ProjectGreenLancaster

Environmental Fishermen

 

 

Environmental Fishing and Stream Conservation


Taken by Reid Anderson

(Photo by Reid Anderson)

(Photo by Reid Anderson)

 

When asked what group of people are considered environmentalists and conservationists not many people would respond by saying fishermen.  But why not? It only makes sense that those who are actively out using nature’s resources should be the ones making sure it is properly maintained.  Here in Lancaster County there is an abundance of wildlife and nature that needs protecting.  A major part of this wildlife is the rivers and streams that run through both the forests and farmlands of the county.  These rivers and streams are home to a large number of trout that can only live in very specific conditions.  This is where Donegal Trout Unlimited comes in.

 

Who is Donegal Trout Unlimited?

In 1967, a group of seven fishermen decided it was their responsibility to take care of the streams they love in order to protect their sport.  Today this group has grown to over 600 members and has increased their annual spending from just 350 dollars to over 500,000 dollars (donegaltu.org).  Their mission is to restore local streams here in Lancaster County and teach the younger generations about fly fishing and how to protect the waters.  Protecting the sport of fly fishing and helping the environment go hand in hand because these streams need to be in pristine condition for trout to be able to survive.  This is why Donegal Trout Unlimited not only focuses on the streams themselves, but also the land surrounding these bodies of water.  So far they have completed restoration on both Donegal Creek and Lititz Run and are continuing to maintain both.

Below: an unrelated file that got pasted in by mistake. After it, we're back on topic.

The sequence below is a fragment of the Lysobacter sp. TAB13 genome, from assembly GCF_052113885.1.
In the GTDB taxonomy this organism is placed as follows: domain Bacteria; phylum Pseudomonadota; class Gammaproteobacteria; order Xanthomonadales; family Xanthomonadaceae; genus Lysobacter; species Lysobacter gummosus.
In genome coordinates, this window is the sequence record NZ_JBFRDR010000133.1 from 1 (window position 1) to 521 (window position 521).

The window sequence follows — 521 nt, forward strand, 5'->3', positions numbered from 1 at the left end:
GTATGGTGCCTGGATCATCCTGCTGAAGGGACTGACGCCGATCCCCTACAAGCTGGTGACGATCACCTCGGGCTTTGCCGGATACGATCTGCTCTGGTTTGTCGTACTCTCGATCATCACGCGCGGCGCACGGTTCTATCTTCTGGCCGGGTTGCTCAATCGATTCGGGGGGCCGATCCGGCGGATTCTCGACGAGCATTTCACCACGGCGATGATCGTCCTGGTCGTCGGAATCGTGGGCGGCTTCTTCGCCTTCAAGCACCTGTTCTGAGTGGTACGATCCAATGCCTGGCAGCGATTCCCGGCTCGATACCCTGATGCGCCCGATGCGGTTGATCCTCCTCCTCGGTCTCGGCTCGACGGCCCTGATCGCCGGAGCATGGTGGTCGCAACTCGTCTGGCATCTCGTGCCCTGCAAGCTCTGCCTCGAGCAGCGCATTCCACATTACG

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Climbers Run Nature Preserve, Lancaster County. (Photo by Reid Anderson)

Projects

One of the major projects that Donegal Trout Unlimited has been working on for some time now is along Climber’s Run in the Climber’s Run Nature Preserve.  This stream was experiencing many problems and had sections that were not suitable conditions for trout to thrive.  Many people also use this area for hiking and running on the trails along the stream.  One problem this stream was experiencing was extremely shallow sections and trouble with water flow.  This can trap trout and not allow them to feed.  Their solution to this problem was to add structure throughout the river to create deep pools.  This was done by putting logs and boulders in the stream to create waterfalls.  They also widened a section of Climber’s Run that was too narrow due to erosion of the bank.  Their approach to this problem was simply to build a sturdy wall along the section of the stream with logs that created a vertical bank.  This new bank also deepened the stream at this part. 

 

 

Trees for Trout

Juvenile Brown Trout caught by Reid Anderson.

Juvenile Brown Trout caught by Reid Anderson.

Another addition to Climber’s Run was part of their project named “Trees for Trout”.  A large open field adjacent to the stream is present at the Climber’s Run Nature Preserve and this was one of the factors that led to erosion of the banks.  In order to fix this Donegal Trout Unlimited has planted over 250 trees along the banks of Climber’s Run.  They also removed many invasive species of plants that were taking over and not allowing native trees and plants to grow.  Trees have many benefits for rivers and streams and are also helpful to the trout that live there.  First off the roots of the trees strengthen to banks and prevent erosion.  Eventually these trees will grow large enough to provide shade over the water this will help trout remain cool which it vital to their survival in the summer months.  Also trees provide woody material to the river.  This increases the nutrients in the river for insects to feed on and eventually for trout to feed on those insects.  Last of all, trees create a buffer zone along the banks that help filter out runoff that can contain pollutants.